The possible physiological and pathophysiological role of monoamines- adrenergic transmitter (norepinephrine), serotonin; cholinergic transmitter (acetylcholine); inhibitory (γ-aminobutyric acid) and excitatory (glutamate) amino acids; opioid and nonopioid peptides, enkephalins, β-endorphin and substance P, neurokinin-A, neurokinin-B, neurotensin, cytokines, calcitonine gene-related peptide, galanin, neuropeptide Y, nerve growth factor, cholecystokinin; purines; nitric oxide; vanilloid receptor agonists (capasaicin); and nociceptinin spinal transmission of pain is reviewed. The role of substance P, neurokinin-A and neurokinin-B in the dorsal horn has been identified. These were suggested to be primary afferent transmitters mediating or facilitating the expression of nociceptive inputs. Pronociceptive modulators will be discussed later. Recent findings showing that N-methyl-D-aspartate (NMDA) receptor activation generates nitric oxide and prostanoids that enhance pain transmission whereas adenosine release acts to control these NMDA-mediated events are also mentioned. The clinical importance of centrally acting α2-adrenoceptor agonists (clonidine and dexmedetomidine) is also discussed. Antinociceptive and morphine-potentiating drugs are ideal adjuvants for anesthesia; their application in spinal anesthesia is highlighted. The recent development in understanding the importance of noradrenergic transmission and subtypes of α2-adrenoceptors (α(2A) and α(2B)) for the first time is reviewed.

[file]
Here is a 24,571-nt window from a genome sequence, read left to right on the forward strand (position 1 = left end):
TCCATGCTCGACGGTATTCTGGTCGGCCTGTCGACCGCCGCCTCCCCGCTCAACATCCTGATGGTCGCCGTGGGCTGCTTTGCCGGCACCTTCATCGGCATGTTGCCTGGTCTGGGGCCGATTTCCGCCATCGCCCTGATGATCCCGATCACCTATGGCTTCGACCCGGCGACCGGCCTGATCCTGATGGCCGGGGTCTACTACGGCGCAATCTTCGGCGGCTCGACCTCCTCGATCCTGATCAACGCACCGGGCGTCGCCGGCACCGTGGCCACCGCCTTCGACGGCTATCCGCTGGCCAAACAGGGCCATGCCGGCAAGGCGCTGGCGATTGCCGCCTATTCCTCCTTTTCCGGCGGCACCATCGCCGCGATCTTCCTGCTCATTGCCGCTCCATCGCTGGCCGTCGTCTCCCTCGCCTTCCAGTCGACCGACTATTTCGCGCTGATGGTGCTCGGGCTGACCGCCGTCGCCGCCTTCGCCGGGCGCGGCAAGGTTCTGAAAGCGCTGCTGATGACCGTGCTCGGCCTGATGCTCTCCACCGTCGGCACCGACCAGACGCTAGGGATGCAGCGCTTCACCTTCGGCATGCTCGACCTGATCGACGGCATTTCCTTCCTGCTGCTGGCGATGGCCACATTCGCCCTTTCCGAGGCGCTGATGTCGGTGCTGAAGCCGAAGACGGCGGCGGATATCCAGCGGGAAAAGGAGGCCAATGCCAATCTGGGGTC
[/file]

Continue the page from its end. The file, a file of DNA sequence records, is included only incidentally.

- Spinal cord
ASJC Scopus subject areas